2011 Natural Resources Convention Report


(Coal Tattoo, 4.26.11) Well, WVDEP Secretary Randy Huffman called it the worst ruling I’ve ever seen out of the EQB as far as a lack of respect for the rule of law, so it probably is no surprise that the agency has appealed the state Environmental Quality Board’s decision in the case over International Coal Group’s New Hill West surface mine in Monongalia County.

I’ve posted a copy of the WVDEP appeal, filed in the circuit court of Kanawha County, here. Among other things, WVDEP lawyers argue in the appeal:

The board’s findings that numerous scientific studies have shown that declines in stream macroinvertebrate communities directly downstream of surface mining operations are caused by the combined effects of heightened concentrations of ions was clearly wrong in the view of the reliable, probative and substantial evidence in the record.


(Sustained Outrage. 4.27.11) Big clean water news out today from the Obama administration. As announced by the U.S. Environmental Protection Agency:

Recognizing the importance of clean water and healthy watersheds to our economy, environment and communities, the Obama administration released a national clean water framework today that showcases its comprehensive commitment to protecting the health of America’s waters. The framework emphasizes the importance of partnerships and coordination with states, local communities, stakeholders and the public to protect public health and water quality, and promote the nation’s energy and economic security.

The move was also announced by the White House, and a key part of all of this is major new Clean Water Act guidance by the EPA:

Americans depend on clean and abundant water. However, over the past decade, interpretations of Supreme Court rulings removed some critical waters from Federal protection, and caused confusion about which waters and wetlands are protected under the Clean Water Act. As a result, important waters now lack clear protection under the law, and businesses and regulators face uncertainty and delay. The Obama Administration is committed to protecting waters on which the health of people, the economy and ecosystems depend.

U.S. EPA and the U.S. Army Corps of Engineers have developed draft guidance for determining whether a waterway, water body, or wetland is protected by the Clean Water Act. This guidance would replace previous guidance to reaffirm protection for critical waters. It also will provide clearer, more predictable guidelines for determining which water bodies are protected by the Clean Water Act. The draft guidance will be open for 60 days of public comment to allow all stakeholders to provide input and feedback before it is finalized.

The draft guidance will reaffirm protections for small streams that feed into larger streams, rivers, bays and coastal waters. It will also reaffirm protection for wetlands that filter pollution and help protect communities from flooding. Discharging pollution into protected waters (e.g., dumping sewage, contaminants, or industrial pollution) or filling protected waters and wetlands (e.g., building a housing development or a parking lot) require permits. This guidance will keep safe the streams and wetlands that affect the quality of the water used for drinking, swimming, fishing, farming, manufacturing, tourism and other activities essential to the American economy and quality of life. It also will provide regulatory clarity, predictability, consistency and transparency.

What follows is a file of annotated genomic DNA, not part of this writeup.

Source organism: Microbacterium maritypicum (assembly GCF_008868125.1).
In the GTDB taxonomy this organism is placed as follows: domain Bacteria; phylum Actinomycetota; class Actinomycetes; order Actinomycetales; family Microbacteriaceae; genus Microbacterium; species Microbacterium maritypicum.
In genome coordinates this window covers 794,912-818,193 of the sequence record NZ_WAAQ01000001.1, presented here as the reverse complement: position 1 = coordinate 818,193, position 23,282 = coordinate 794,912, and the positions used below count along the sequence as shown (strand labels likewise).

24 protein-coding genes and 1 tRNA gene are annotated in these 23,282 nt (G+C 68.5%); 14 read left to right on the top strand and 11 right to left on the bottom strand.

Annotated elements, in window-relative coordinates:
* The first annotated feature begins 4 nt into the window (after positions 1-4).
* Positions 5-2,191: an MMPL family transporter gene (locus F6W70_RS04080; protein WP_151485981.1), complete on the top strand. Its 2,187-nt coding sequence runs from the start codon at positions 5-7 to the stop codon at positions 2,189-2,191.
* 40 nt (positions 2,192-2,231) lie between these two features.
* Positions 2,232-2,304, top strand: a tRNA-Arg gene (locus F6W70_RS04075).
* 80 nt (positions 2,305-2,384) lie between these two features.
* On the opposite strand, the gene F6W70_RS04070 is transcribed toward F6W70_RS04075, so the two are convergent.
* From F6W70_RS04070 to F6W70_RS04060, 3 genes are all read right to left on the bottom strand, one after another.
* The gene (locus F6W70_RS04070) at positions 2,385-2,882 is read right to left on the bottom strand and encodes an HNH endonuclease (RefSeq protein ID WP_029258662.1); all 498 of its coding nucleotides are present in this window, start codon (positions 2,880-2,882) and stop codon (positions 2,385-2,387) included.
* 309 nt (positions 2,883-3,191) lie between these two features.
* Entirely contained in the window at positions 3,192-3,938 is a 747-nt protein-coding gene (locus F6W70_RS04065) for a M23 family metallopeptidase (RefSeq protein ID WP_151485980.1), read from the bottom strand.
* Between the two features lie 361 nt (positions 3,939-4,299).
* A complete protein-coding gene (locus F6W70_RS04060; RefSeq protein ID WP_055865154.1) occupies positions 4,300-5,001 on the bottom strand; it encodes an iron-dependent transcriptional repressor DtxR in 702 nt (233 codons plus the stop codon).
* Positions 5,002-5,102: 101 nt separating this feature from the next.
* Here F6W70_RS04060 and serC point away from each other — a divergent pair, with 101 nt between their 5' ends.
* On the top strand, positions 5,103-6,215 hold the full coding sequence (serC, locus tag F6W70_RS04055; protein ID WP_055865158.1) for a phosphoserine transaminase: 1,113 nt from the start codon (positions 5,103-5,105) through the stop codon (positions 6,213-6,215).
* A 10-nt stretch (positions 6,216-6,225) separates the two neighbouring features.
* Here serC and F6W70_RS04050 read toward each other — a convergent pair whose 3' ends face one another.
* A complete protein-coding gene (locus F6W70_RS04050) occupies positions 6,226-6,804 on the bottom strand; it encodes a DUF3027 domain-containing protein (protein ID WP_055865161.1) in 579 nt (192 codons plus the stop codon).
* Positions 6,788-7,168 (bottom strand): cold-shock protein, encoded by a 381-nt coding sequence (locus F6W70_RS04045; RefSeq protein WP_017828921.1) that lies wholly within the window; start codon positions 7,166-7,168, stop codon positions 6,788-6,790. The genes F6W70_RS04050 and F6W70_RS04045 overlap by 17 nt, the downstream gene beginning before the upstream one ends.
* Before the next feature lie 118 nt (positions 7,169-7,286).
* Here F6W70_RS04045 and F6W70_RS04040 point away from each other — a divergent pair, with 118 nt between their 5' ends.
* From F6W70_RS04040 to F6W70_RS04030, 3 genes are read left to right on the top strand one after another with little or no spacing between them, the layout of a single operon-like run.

As The Washington Post explained:

It remains unclear what portion of the nation’s waterways will now come under stricter regulation. After the Supreme Court issued rulings that questioned whether the Clean Water Act applies to isolated streams that are not connected to navigable waterways, Bush officials said as many as 20 million acres of wetlands fell under that category.

The EPA has also abandoned more than 1,500 pollution probes in recent years, given the uncertainty surrounding what qualifies as “waters of the United States.”

You can read the proposed guidance here, and EPA has posted some cost-benefit studies on this guidance here and here, and this Sierra Club report has some interesting background, as does this report from the Congressional Research Service.

It’s not surprising that West Virginia’s members of Congress signed onto a letter opposing this action by EPA.  Earthjustice, meanwhile, had kind words for the EPA’s move:

For nearly a decade the Clean Water Act has been broken and left thousands of streams, rivers and wetlands exposed to oil spills, fills and destruction, and other industrial discharges from polluters.

This pollution has not only left our waters dirty, it has threatened the millions of Americans who depend on these waters for drinking. The Obama administration’s new guidance reinstates most of the protections of the Clean Water Act, although there are some important water bodies that may still be left unprotected until Congress addresses this issue. This is an important step forward to fix a Bush-era guidance that sacrificed our waters for the sake of special interests.

This new guidance now will be subject to public comment. We know the American people want, expect, and deserve clean water for their families and communities. We hope they will speak up now to support the Obama administration’s efforts to keep our nation’s waters protected from pollution.